A man takes  refuge on the road after his flood-hit home in Jaffarabad, a district of Pakistan's southwestern Baluchistan province, Thursday, Sept. 1, 2022. Pakistani health officials on Thursday reported an outbreak of waterborne diseases in areas hit by recent record-breaking flooding, as authorities stepped up efforts to ensure the provision of clean drinking water to hundreds of thousands of people who lost their homes in the disaster. (AP Photo/Zahid Hussain)A family looks for salvageable belongings from their flooded home after heavy rain in Jaffarabad, a district of Pakistan's southwestern Baluchistan province, Thursday, Sept. 1, 2022. Pakistani health officials on Thursday reported an outbreak of waterborne diseases in areas hit by recent record-breaking flooding, as authorities stepped up efforts to ensure the provision of clean drinking water to hundreds of thousands of people who lost their homes in the disaster. (AP Photo/Zahid Hussain)A family looks for salvageable belongings from their flooded home after heavy rain in Jaffarabad, a district of Pakistan's southwestern Baluchistan province, Thursday, Sept. 1, 2022. Pakistani health officials on Thursday reported an outbreak of waterborne diseases in areas hit by recent record-breaking flooding, as authorities stepped up efforts to ensure the provision of clean drinking water to hundreds of thousands of people who lost their homes in the disaster. (AP Photo/Zahid Hussain)

A woman holds her baby at her home surrounded by floodwaters in the Shikarpur district of Sindh Province, Pakistan, Thursday, Sept. 1, 2022. Pakistani health officials on Thursday reported an outbreak of waterborne diseases in areas hit by recent record-breaking flooding, as authorities stepped up efforts to ensure the provision of clean drinking water to hundreds of thousands of people who lost their homes in the disaster. (AP Photo/Fareed Khan)An affected family takes a refuge on the road after their homes were hit by floods in Shikarpur district of Sindh Province, of Pakistan, Thursday, Sep. 1, 2022. Pakistani health officials on Thursday reported an outbreak of waterborne diseases in areas hit by recent record-breaking flooding, as authorities stepped up efforts to ensure the provision of clean drinking water to hundreds of thousands of people who lost their homes in the disaster. (AP Photo/Fareed Khan)

“When disasters hit, children are always among the most vulnerable,” said Abdullah Fadil, UNICEF representative in Pakistan. The floods damaged 17,566 schools, the agency said.

Meanwhile, rescuers, backed by the military, continued operations to evacuate marooned people to safer places. Rescuers are mostly using boats, but helicopters are also flying to evacuate stranded people from those areas where bridges and roads were destroyed, making it difficult to evacuate people and deliver food to them.

Days ago, Pakistan and the United Nations issued an appeal for $160 million in emergency funding to Pakistan. Prime Minister Shahbaz Sharif on Thursday took to Twitter, thanking the United Arab Emirates for delivering the first tranche of relief goods worth $50 million. He also thanked the United States for announcing $30 million in aid.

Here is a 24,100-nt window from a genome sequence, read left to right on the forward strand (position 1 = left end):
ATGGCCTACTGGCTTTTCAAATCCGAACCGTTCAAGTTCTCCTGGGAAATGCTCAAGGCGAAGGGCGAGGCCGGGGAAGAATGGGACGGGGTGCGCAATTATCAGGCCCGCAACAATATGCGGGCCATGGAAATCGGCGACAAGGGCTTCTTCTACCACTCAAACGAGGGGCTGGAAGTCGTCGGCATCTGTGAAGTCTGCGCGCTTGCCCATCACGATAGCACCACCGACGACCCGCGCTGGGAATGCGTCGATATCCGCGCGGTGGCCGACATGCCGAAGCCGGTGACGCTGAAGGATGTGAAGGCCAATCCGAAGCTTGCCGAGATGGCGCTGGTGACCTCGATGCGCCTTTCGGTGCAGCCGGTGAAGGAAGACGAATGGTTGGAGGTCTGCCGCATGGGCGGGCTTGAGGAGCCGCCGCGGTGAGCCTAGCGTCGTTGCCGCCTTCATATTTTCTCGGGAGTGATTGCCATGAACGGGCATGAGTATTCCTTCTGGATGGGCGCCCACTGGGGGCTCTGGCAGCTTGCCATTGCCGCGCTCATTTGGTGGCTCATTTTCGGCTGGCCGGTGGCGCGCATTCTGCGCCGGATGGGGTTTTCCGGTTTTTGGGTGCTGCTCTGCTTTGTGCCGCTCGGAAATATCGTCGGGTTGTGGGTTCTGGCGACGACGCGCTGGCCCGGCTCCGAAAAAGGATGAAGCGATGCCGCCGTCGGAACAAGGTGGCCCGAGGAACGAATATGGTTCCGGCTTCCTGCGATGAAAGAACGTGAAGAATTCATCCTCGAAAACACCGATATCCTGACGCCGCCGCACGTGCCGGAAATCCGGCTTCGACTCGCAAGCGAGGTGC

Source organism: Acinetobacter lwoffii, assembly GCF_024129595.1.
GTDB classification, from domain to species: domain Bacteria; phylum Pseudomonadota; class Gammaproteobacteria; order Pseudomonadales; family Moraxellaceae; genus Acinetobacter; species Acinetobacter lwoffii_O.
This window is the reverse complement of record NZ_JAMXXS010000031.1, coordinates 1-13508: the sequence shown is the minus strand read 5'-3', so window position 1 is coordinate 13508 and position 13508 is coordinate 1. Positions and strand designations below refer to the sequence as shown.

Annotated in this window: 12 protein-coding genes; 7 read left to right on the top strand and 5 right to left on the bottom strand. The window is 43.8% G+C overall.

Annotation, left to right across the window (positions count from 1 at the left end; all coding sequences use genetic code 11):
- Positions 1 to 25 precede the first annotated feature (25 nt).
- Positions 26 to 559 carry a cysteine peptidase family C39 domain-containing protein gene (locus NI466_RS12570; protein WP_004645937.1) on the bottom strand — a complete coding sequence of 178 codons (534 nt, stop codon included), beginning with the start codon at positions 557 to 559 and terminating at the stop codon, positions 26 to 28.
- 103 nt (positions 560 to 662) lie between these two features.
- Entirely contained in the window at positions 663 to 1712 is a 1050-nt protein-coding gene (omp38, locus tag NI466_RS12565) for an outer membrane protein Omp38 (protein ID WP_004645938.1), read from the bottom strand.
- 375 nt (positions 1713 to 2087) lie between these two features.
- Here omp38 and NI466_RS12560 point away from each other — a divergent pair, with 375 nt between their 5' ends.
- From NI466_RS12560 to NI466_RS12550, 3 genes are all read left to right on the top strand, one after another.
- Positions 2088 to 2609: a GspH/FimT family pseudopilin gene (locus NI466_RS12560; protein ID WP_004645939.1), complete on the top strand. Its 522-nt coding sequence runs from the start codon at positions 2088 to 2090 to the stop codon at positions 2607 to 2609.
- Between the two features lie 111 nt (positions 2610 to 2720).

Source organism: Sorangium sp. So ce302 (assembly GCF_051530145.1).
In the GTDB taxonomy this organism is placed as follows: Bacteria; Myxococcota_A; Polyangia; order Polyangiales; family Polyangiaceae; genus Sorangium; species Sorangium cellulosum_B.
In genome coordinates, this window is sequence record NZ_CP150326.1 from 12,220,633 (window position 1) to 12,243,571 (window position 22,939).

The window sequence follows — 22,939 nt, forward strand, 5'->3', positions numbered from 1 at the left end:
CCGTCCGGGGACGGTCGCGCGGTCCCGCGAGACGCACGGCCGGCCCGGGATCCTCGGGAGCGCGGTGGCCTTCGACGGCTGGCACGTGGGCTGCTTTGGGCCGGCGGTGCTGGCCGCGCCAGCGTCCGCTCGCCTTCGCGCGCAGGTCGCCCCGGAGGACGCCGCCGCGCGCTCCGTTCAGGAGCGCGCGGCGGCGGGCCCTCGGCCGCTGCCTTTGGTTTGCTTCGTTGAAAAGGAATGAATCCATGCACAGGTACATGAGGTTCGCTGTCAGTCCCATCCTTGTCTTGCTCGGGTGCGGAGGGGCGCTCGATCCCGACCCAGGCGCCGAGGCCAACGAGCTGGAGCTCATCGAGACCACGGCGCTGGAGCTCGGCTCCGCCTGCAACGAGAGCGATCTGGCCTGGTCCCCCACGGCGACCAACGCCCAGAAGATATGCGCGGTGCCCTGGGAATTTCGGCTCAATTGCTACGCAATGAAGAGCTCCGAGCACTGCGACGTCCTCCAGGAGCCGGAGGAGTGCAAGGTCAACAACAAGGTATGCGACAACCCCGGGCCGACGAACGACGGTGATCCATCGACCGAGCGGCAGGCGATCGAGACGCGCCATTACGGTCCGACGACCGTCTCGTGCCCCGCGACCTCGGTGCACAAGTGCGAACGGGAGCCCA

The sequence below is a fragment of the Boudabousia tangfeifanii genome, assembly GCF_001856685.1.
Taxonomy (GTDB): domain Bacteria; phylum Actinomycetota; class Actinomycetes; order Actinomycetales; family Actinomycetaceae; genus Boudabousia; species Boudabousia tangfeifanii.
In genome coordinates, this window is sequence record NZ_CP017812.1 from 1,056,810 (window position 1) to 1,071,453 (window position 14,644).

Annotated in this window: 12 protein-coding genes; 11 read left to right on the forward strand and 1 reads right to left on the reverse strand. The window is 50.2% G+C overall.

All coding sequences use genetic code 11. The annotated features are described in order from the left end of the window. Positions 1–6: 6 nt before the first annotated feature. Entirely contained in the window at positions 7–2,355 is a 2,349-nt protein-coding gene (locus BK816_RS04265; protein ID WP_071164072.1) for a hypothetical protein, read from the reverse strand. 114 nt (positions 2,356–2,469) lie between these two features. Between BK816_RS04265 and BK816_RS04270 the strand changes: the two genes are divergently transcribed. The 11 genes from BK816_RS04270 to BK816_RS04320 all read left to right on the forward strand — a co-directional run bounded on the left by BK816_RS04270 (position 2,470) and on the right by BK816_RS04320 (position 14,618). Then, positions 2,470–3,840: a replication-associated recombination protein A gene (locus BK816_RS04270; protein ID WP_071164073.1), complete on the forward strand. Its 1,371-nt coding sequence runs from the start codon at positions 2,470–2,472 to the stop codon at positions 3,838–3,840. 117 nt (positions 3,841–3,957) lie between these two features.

So far, several countries, including Turkey, China, Qatar, and Saudi Arabia, have sent planeloads of aid to flood victims in Pakistan. According to initial government estimates, the devastation caused $10 billion in damages.

Homes are surrounded by floodwaters in Jaffarabad, a district of Pakistan's southwestern Baluchistan province, Thursday, Sept. 1, 2022. Pakistani health officials on Thursday reported an outbreak of waterborne diseases in areas hit by recent record-breaking flooding, as authorities stepped up efforts to ensure the provision of clean drinking water to hundreds of thousands of people who lost their homes in the disaster. (AP Photo/Zahid Hussain)

A woman looks for salvageable belongings from her flood-damaged home in the Shikarpur district of Sindh Province, Pakistan, Thursday, Sept. 1, 2022. Pakistani health officials on Thursday reported an outbreak of waterborne diseases in areas hit by recent record-breaking flooding, as authorities stepped up efforts to ensure the provision of clean drinking water to hundreds of thousands of people who lost their homes in the disaster. (AP Photo/Fareed Khan)A man looks for salvageable belongings from his flood-damaged home in the Shikarpur district of Sindh Province, Pakistan, Thursday, Sept. 1, 2022. Pakistani health officials on Thursday reported an outbreak of waterborne diseases in areas hit by recent record-breaking flooding, as authorities stepped up efforts to ensure the provision of clean drinking water to hundreds of thousands of people who lost their homes in the disaster. (AP Photo/Fareed Khan)

Happy
Happy
0 %
Sad
Sad
0 %
Excited
Excited
0 %
Sleepy
Sleepy
0 %
Angry
Angry
0 %
Surprise
Surprise
0 %

Average Rating

5 Star
0%
4 Star
0%
3 Star
0%
2 Star
0%
1 Star
0%

Leave a Reply

This site uses Akismet to reduce spam. Learn how your comment data is processed.

%d bloggers like this: